Trip to MacLeish Station

27 Aug

[This is one in a series of posts by Junzhou Liu, ’17 about her experience as garden manager for the student-run Smith Community Garden and intern for the Botanic Garden this summer.]

A tour in a mountainous region on a nice sunny day can be interesting. Plus, on a hot summer day, working somewhere under tree shade can be enjoyable. This is what I got to experience on a day this summer when the Botanic Garden interns lent some support up at the MacLeish Field Station.

The MacLeish Field Station is a 240 acre property owned by Smith College, used for both academic research and leisure activities. I visited the Station once last fall with the Smith Outdoor Adventure team. Different from the yellow leaves and cool wind weather of fall, the MacLeish Station has a special beauty in summer time.

I went out with the Botanic Garden interns to work at the field station for one day with the interns who normally care for the Station during the summer. We placed cardboard on the beds created for planting new apple trees. This single task took myself and eight other students a whole morning to complete. In the afternoon, we added wood chips on top of the cardboard. I kept thinking that it’s somehow shameful how little help I provided, but after all the work to clear out weeds, I really was astonished to see how much change we had made. This is part of the beauty of gardening – the surprise you get after you’ve been focusing on a small spot of soil for a long time and then lifting up your eyes to see the whole picture.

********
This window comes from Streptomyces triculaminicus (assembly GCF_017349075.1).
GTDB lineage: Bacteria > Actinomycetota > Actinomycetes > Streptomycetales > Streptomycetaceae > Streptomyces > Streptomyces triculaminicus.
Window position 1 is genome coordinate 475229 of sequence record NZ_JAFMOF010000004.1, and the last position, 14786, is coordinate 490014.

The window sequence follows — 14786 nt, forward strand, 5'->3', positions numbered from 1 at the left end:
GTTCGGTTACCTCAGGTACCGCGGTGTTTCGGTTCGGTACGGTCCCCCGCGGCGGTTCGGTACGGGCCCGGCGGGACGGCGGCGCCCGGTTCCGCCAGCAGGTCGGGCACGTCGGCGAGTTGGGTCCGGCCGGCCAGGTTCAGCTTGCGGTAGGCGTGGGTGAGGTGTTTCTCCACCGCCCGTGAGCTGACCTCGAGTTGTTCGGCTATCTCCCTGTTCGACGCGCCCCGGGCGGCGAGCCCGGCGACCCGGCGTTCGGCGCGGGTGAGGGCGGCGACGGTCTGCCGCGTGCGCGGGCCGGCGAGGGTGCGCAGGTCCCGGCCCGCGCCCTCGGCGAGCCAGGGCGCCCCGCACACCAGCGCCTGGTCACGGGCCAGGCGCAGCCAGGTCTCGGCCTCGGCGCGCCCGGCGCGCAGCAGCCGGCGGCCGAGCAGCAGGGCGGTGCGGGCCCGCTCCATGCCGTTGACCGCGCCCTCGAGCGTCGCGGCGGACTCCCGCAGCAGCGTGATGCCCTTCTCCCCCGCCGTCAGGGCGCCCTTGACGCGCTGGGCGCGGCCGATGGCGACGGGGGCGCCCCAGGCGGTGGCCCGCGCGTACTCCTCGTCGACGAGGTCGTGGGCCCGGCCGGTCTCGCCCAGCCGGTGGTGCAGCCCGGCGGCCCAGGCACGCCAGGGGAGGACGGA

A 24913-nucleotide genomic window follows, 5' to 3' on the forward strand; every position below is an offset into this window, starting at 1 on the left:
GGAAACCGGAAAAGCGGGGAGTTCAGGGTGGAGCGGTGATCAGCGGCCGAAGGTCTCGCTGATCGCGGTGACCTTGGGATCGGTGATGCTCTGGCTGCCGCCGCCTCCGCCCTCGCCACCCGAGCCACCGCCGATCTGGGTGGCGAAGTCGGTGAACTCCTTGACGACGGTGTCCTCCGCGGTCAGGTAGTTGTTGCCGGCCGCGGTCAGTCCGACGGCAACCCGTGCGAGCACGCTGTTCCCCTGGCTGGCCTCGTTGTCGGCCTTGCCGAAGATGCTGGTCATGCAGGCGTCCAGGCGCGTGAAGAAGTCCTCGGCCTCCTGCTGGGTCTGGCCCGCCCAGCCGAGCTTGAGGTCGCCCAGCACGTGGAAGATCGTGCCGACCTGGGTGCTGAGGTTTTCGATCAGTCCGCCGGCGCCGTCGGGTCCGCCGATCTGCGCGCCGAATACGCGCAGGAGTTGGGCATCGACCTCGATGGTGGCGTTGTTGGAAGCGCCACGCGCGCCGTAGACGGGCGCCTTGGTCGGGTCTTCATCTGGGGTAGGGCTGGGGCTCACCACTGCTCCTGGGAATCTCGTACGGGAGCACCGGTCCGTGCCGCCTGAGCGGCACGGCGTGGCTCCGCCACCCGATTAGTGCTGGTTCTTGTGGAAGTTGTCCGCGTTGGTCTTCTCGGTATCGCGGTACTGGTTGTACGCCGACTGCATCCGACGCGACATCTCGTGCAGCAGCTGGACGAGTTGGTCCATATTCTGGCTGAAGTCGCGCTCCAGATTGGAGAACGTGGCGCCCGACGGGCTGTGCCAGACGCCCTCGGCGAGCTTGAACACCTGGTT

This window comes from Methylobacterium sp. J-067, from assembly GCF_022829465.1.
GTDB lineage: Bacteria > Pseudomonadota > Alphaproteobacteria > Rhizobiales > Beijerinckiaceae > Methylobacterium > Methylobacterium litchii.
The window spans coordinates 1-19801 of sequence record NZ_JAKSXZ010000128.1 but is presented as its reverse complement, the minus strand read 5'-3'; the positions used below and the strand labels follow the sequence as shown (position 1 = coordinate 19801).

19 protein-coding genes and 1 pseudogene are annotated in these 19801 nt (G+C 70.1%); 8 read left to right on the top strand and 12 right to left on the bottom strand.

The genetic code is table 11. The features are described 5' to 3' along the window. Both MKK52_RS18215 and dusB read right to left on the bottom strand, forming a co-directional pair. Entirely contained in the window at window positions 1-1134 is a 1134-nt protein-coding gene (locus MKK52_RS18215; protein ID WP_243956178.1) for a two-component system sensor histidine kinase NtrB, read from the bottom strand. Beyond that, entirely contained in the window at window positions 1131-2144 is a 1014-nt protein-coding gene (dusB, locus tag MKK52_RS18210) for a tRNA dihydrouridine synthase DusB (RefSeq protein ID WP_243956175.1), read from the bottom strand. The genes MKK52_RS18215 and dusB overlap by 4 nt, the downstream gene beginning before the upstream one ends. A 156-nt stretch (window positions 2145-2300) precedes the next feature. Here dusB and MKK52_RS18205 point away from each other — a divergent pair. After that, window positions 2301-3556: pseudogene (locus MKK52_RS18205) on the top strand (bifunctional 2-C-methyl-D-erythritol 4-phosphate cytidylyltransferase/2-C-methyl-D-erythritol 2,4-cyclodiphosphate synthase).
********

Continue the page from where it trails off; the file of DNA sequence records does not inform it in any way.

Here are some photos from the day.

apple treeThe apple orchard we worked on.

Dan Ladd tree graftingArtist in Residence Dan Ladd’s tree grafting installation.

observatory
The observatory at the station

view of range
The view to the Holyoke range that we got to enjoy.

-Junzhou is a rising sophomore and a potential biochemistry major and economics minor originally from Beijing, China. This academic year Junzhou is moving from Park House, where she spent her first year, to Hopkins House, where she hopes to continue to meet new people and enjoy making and eating food from different cultures with them.

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